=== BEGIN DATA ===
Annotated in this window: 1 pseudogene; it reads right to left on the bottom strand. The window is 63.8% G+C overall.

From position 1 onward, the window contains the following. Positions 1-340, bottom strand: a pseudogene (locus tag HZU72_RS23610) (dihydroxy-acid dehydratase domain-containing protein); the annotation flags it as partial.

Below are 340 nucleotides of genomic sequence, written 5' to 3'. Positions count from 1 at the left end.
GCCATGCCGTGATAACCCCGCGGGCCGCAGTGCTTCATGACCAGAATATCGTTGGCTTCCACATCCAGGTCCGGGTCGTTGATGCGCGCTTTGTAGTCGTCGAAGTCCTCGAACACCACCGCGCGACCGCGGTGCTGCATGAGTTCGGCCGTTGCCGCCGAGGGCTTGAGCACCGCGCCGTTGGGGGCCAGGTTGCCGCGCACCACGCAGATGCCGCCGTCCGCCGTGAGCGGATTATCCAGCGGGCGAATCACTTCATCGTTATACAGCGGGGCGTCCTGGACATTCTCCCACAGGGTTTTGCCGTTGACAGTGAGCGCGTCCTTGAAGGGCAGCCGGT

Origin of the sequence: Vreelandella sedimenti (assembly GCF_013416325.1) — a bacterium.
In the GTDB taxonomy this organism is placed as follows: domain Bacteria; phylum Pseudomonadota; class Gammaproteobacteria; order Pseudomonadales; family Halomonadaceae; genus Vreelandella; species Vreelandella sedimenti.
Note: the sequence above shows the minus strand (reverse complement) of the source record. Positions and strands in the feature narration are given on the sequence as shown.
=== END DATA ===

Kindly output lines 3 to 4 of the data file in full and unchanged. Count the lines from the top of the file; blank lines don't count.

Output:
Below are 340 nucleotides of genomic sequence, written 5' to 3'. Positions count from 1 at the left end.
GCCATGCCGTGATAACCCCGCGGGCCGCAGTGCTTCATGACCAGAATATCGTTGGCTTCCACATCCAGGTCCGGGTCGTTGATGCGCGCTTTGTAGTCGTCGAAGTCCTCGAACACCACCGCGCGACCGCGGTGCTGCATGAGTTCGGCCGTTGCCGCCGAGGGCTTGAGCACCGCGCCGTTGGGGGCCAGGTTGCCGCGCACCACGCAGATGCCGCCGTCCGCCGTGAGCGGATTATCCAGCGGGCGAATCACTTCATCGTTATACAGCGGGGCGTCCTGGACATTCTCCCACAGGGTTTTGCCGTTGACAGTGAGCGCGTCCTTGAAGGGCAGCCGGT